He has sent me to proclaim release to the captives and recovery of sight to the blind, to let the oppressed go free,
19 to proclaim the year of the Lord’s favour.’
20And he rolled up the scroll, gave it back to the attendant, and sat down. The eyes of all in the synagogue were fixed on him.21Then he began to say to them, ‘Today this scripture has been fulfilled in your hearing.’22All spoke well of him and were amazed at the gracious words that came from his mouth. They said, ‘Is not this Joseph’s son?’23He said to them, ‘Doubtless you will quote to me this proverb, “Doctor, cure yourself!” And you will say, “Do here also in your home town the things that we have heard you did at Capernaum.” ’24And he said, ‘Truly I tell you, no prophet is accepted in the prophet’s home town.25But the truth is, there were many widows in Israel in the time of Elijah, when the heaven was shut up for three years and six months, and there was a severe famine over all the land;26yet Elijah was sent to none of them except to a widow at Zarephath in Sidon.27There were also many lepers* in Israel in the time of the prophet Elisha, and none of them was cleansed except Naaman the Syrian.’28When they heard this, all in the synagogue were filled with rage.29They got up, drove him out of the town, and led him to the brow of the hill on which their town was built, so that they might hurl him off the cliff.30But he passed through the midst of them and went on his way.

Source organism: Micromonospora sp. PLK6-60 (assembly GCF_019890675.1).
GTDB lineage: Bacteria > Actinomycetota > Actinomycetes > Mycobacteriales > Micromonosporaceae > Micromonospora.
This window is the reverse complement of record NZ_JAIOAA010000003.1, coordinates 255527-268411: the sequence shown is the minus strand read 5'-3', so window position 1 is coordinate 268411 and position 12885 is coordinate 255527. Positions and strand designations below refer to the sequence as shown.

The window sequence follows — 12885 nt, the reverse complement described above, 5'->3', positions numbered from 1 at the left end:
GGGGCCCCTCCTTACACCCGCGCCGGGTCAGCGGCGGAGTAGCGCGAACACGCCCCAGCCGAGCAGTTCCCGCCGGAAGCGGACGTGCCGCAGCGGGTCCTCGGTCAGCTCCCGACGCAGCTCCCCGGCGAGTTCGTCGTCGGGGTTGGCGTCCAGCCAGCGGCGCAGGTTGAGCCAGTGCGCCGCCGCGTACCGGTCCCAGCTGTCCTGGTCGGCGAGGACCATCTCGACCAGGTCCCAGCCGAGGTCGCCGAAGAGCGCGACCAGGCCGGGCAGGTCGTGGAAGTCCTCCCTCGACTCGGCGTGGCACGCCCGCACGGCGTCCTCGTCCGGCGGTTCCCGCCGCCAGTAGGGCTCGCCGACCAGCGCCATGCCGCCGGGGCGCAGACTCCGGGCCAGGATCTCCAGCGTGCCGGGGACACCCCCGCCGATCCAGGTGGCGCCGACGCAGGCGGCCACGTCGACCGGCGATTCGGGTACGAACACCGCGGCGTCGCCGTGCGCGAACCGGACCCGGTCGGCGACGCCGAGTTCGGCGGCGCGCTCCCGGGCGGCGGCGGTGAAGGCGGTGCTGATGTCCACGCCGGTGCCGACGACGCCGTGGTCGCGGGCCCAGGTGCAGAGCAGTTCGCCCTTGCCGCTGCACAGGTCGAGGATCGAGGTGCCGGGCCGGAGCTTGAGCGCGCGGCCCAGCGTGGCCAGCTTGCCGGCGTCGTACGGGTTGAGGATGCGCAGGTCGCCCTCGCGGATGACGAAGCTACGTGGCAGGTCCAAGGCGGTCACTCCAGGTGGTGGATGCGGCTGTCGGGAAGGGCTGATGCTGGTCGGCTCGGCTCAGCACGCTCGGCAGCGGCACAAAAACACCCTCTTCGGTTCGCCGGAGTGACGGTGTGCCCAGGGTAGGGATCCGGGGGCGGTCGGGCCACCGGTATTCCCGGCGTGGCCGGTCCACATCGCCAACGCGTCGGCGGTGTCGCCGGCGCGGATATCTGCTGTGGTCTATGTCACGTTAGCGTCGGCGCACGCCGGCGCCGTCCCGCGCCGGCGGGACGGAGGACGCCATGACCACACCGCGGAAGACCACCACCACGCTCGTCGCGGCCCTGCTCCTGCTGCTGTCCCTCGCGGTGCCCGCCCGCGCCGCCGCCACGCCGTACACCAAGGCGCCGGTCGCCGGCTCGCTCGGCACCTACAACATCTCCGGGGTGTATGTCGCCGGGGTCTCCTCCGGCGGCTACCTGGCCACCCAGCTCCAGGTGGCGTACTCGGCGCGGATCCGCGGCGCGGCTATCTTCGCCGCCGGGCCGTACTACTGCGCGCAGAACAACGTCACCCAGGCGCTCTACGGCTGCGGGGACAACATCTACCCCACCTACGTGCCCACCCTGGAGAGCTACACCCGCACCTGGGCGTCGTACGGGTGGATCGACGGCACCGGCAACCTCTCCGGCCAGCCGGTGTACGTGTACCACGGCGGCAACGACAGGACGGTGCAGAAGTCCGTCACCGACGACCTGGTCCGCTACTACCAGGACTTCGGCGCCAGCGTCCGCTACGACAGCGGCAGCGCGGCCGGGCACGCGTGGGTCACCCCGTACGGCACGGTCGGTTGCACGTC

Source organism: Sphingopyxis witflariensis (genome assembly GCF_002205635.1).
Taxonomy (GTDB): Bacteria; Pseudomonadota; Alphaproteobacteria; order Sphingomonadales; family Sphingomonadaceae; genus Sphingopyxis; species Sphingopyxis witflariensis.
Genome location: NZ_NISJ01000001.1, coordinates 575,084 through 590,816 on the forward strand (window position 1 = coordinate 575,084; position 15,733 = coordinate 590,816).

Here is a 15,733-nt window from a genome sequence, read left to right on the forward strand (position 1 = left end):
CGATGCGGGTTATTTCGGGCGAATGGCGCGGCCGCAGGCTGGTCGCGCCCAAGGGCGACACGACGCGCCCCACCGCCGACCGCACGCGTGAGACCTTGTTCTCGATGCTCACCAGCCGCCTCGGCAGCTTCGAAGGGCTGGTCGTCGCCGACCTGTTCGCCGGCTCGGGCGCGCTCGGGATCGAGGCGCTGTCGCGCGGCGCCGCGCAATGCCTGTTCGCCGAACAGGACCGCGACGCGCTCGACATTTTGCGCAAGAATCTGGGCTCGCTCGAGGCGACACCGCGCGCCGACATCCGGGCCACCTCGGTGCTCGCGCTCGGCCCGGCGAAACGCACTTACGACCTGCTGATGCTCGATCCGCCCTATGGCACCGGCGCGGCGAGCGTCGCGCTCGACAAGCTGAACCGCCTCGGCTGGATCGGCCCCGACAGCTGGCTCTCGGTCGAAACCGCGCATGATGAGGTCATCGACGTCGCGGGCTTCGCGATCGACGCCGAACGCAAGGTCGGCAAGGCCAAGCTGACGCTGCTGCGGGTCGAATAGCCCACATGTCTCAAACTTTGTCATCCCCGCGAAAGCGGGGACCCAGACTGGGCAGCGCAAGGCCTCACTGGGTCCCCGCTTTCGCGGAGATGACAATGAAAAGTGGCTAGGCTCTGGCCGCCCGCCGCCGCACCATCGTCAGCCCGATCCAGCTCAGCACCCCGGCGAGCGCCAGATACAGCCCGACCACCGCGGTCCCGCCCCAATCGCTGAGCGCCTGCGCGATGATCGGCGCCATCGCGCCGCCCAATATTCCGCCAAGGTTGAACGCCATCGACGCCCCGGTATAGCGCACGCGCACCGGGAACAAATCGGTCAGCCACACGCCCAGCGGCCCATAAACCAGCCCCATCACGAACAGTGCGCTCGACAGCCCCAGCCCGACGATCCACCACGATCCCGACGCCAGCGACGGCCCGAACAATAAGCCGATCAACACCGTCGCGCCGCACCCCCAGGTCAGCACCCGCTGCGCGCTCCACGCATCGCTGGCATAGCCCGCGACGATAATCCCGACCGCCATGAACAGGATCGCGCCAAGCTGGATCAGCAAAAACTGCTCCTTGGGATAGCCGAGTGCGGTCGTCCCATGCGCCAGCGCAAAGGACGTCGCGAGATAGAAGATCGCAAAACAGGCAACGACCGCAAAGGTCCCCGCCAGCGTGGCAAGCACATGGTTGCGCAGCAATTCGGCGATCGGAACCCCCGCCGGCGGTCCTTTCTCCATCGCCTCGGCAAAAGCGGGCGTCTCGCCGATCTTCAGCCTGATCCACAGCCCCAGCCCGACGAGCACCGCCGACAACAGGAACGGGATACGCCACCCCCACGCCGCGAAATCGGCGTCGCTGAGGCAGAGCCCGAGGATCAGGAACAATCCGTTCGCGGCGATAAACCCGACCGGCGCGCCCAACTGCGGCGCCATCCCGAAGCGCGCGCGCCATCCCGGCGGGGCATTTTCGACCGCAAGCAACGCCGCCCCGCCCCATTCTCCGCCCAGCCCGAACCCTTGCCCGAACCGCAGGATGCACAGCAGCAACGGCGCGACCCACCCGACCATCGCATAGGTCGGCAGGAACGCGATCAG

Two notes on this passage:
1. Luke sees in the quotation from Isaiah (although the quotation is not accurate-did Jesus get it wrong?) as a summary of Jesus’ sense of vocation: bringing good news (that is, news of something victorious, not bad news of defeat) to the poor, the sections of society not in possession of wealth; releasing the captives (which Luke sees as those bound by any kind of evil); healing the blind ( and other categories of “disabled outcasts); setting free those subject to the violent control of others; and announcing that the year of God’s favour had arrived (the Jubilee year of Leviticus 25 when God’s justice would be totally restored especially by the abolition of debts.) If this is not quite what the average Christian church is about, it should ask itself why.
2. The fact that his neighbours think he’s loopy and in need of his own healing throws the shadow of failure of Jesus’ ministry from the outset. And Jesus’ hint that perhaps God intends his compassion for foreigners rather than Jews arouses a killing rage. As if I were to preach that God’s mercy is as likely to be extended to Moslems as to Christians. (If you doubt this, read Matthew 25: 31-46). Jesus’ lack of concern for what religious people think important is one of the grand features of the gospel tradition. Jesus never said, “Be religious,” he said “Love the Lord your God and your neighbour as yourself.” All this is not to undervalue the unique tradition of Jesus; precisley the opposite: it’s only the Jesus tradition that gets us out of the bonds of religion and into the love of God.